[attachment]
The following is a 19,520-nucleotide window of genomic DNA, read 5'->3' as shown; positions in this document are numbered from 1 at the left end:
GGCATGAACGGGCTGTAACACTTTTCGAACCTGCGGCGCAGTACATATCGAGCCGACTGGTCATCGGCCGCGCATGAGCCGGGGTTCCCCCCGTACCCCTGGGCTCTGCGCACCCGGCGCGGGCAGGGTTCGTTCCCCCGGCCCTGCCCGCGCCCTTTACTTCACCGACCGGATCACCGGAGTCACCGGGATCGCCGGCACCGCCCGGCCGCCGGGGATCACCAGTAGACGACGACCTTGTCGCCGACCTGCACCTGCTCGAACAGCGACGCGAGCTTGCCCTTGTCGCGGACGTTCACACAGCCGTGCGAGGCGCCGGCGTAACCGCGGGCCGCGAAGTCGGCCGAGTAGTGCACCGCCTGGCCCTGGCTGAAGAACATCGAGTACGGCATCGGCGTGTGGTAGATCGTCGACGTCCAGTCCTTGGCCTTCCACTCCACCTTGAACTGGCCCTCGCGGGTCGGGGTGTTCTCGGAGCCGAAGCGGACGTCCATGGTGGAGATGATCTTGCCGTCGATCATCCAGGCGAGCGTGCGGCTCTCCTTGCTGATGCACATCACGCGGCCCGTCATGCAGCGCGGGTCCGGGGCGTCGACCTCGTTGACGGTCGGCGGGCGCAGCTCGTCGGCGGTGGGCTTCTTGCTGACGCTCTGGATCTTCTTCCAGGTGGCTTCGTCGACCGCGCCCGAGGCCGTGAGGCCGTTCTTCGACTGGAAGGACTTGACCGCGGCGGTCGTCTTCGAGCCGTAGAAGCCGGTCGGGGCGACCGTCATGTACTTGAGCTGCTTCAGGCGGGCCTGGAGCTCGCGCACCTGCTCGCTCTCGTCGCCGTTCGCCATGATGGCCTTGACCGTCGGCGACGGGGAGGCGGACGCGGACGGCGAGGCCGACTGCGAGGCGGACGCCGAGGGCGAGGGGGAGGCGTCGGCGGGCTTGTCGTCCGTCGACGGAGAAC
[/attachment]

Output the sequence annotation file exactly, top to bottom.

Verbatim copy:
The following is a 19,520-nucleotide window of genomic DNA, read 5'->3' as shown; positions in this document are numbered from 1 at the left end:
GGCATGAACGGGCTGTAACACTTTTCGAACCTGCGGCGCAGTACATATCGAGCCGACTGGTCATCGGCCGCGCATGAGCCGGGGTTCCCCCCGTACCCCTGGGCTCTGCGCACCCGGCGCGGGCAGGGTTCGTTCCCCCGGCCCTGCCCGCGCCCTTTACTTCACCGACCGGATCACCGGAGTCACCGGGATCGCCGGCACCGCCCGGCCGCCGGGGATCACCAGTAGACGACGACCTTGTCGCCGACCTGCACCTGCTCGAACAGCGACGCGAGCTTGCCCTTGTCGCGGACGTTCACACAGCCGTGCGAGGCGCCGGCGTAACCGCGGGCCGCGAAGTCGGCCGAGTAGTGCACCGCCTGGCCCTGGCTGAAGAACATCGAGTACGGCATCGGCGTGTGGTAGATCGTCGACGTCCAGTCCTTGGCCTTCCACTCCACCTTGAACTGGCCCTCGCGGGTCGGGGTGTTCTCGGAGCCGAAGCGGACGTCCATGGTGGAGATGATCTTGCCGTCGATCATCCAGGCGAGCGTGCGGCTCTCCTTGCTGATGCACATCACGCGGCCCGTCATGCAGCGCGGGTCCGGGGCGTCGACCTCGTTGACGGTCGGCGGGCGCAGCTCGTCGGCGGTGGGCTTCTTGCTGACGCTCTGGATCTTCTTCCAGGTGGCTTCGTCGACCGCGCCCGAGGCCGTGAGGCCGTTCTTCGACTGGAAGGACTTGACCGCGGCGGTCGTCTTCGAGCCGTAGAAGCCGGTCGGGGCGACCGTCATGTACTTGAGCTGCTTCAGGCGGGCCTGGAGCTCGCGCACCTGCTCGCTCTCGTCGCCGTTCGCCATGATGGCCTTGACCGTCGGCGACGGGGAGGCGGACGCGGACGGCGAGGCCGACTGCGAGGCGGACGCCGAGGGCGAGGGGGAGGCGTCGGCGGGCTTGTCGTCCGTCGACGGAGAAC